While most critics and pundits were hung up on Broun’s disadvantages — and while the Whitehead camp sat idly by, treating the runoff election like a mere formality — the underdog simply executed his strategy, and it paid off beautifully. He managed to take nearly a third of the votes in Whitehead’s home county, and in Athens he hammered Whitehead by an unthinkable 5,122 to 601 (or 9 to 1) vote margin. In the district as a whole, Whitehead received 455 fewer votes in the runoff than he did in the June 19 special election (from 23,555 to 23,100), and Broun increased his vote total by over one hundred percent, from 11,208 to 23,473.
How did such a dramatic turnaround happen — especially in a state where, when the leader going into a runoff earned more than 30% of the vote in the initial election, the odds in his favor are nearly 9-to-1?
It didn’t take long for the finger pointing to begin inside the Whitehead camp; however, the mistakes made are more cut-and-dried than they appear at first glance — in essence, it was a case of writing off the runoff election as a formality, and started picking out furniture for the DC office.
Specifically, Whitehead hired on the late Rep. Norwood’s old staff early in the campaign, a smart move for somebody looking to project the continuation of an administration most in the district had been overwhelmingly happy with for years. He also retained one of the top political consultants in the state, Joel McElhannon, to actually run his campaign. To quote an insider, the Norwood holdovers “were quite happy letting Joel call shots during the primary, but once it was over and they had such a commanding lead, they shoved the in-state consultant, Joel, aside, and prepared for the swearing in ceremony.”
During the three weeks of the runoff, the Whitehead campaign did next to nothing, sitting in Augusta and eschewing any temptation to spend money on mailings or television spots, or effort on walking from door to door. The only action taken was a small number of appearances by the candidate — and in one of these, he exercised his main weakness: his penchant for sometimes speaking first and thinking later. In this case, he said in essence that the election would determine whether Augusta or Athens was the city that mattered in the 10th CD — and true to his word, the campaign completely wrote the western end of the district off for the duration of the run-up to the election.
Paul Broun did not. He worked in Athens, telling the people there that Jim Whitehead, if elected, would ignore them (a fact borne out by Whitehead’s treatment of the town during the campaign); he worked in Augusta; and he worked in between. The airwaves, newspapers, and people’s mail boxes were flooded with the message and likeness of Paul Broun, while Jim Whitehead simply let his opponent have the initiative — and it came back to bite him, hard.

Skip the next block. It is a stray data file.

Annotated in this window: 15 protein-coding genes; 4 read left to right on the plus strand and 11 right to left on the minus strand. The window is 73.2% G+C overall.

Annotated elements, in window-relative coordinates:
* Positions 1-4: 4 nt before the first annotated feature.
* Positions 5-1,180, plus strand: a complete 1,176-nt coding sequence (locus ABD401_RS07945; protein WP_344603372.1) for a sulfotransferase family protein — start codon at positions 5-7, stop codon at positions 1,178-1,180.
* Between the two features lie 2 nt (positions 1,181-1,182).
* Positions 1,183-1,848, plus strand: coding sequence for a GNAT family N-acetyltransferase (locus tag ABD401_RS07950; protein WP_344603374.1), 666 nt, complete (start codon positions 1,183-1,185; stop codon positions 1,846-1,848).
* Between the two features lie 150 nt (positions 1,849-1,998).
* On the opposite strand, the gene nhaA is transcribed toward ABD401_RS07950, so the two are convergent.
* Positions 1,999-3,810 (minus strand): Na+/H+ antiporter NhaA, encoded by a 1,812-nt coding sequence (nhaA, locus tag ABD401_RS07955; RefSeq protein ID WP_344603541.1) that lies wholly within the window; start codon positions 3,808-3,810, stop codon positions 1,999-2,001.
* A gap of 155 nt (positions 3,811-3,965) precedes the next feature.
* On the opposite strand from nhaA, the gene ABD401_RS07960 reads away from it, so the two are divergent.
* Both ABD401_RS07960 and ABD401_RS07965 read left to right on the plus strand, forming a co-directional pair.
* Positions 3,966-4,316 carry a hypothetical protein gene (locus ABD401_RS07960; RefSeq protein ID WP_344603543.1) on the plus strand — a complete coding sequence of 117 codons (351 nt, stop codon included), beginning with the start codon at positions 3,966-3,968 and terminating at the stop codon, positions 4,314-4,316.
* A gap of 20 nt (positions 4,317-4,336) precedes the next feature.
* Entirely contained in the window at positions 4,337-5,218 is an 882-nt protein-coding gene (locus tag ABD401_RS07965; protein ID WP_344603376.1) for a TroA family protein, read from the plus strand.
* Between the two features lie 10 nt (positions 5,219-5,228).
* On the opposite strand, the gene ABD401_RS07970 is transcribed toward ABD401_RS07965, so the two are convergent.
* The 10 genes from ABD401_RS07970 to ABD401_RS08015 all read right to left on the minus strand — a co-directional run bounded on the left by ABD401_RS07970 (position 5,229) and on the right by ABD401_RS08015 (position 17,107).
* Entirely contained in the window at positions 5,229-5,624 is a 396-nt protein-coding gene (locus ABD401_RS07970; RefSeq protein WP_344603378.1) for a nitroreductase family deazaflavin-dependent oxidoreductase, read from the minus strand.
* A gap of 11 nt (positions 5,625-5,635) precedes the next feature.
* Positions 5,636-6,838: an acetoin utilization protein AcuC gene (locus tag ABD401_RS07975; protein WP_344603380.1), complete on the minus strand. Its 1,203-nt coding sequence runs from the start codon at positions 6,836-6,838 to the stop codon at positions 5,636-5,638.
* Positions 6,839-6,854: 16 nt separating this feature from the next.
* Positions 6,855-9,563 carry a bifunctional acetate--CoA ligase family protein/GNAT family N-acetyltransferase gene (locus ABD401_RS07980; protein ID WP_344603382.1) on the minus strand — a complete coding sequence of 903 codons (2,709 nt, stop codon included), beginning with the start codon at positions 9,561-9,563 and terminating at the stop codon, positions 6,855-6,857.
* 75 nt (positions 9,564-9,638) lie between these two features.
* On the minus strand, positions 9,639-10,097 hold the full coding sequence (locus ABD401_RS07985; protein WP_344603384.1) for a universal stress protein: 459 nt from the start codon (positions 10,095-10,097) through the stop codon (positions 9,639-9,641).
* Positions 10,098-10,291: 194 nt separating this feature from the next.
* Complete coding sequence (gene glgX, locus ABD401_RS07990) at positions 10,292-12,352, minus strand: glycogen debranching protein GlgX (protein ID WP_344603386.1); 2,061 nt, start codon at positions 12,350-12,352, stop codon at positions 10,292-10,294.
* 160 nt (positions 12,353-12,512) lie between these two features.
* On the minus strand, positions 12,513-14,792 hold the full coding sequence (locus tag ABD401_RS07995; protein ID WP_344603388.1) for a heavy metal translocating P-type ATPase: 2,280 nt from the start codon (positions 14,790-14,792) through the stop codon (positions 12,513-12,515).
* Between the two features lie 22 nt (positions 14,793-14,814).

Regardless of the election’s outcome, Georgia’s 10th CD — and Congress — would have gained another conservative Republican. With Paul Broun’s victory, the GOP has gained aself-described “strict constitutionalist” who is committed to “restor[ing] government according to the Constitution as our Founders intended.” Broun has said that he, like Rep. Ron Paul (R-Tex.), will “always carry a pocket Constitution” on his person while in Congress, and will “apply a four-way test to all legislation” (in essence, is each piece of legislation constitutional, moral, needed, and affordable?)
Broun is a proponent of private property rights, an opponent of illegal immigration, and a supporter of the Fair Tax, or national sales tax (as well as the abolition of the IRS.) He is a member of the National Rifle Association and president of the local affiliate, the Georgia Sport Shooting Association. Further, he is pro-religious freedom, and is very outspoken against “the ACLU and Activist Federal Judges,” who he says are “destroying America’s heritage of religious freedom and religious expression.”
He came from behind to make a runoff for Rep. Norwood’s open seat. He came from behind to win that runoff, and to make it to the US House of Representatives. All pride and petty quibbles aside, Georgia Republicans have to feel good about having a staunch conservative with that kind of work ethic representing them in Congress for many years to come.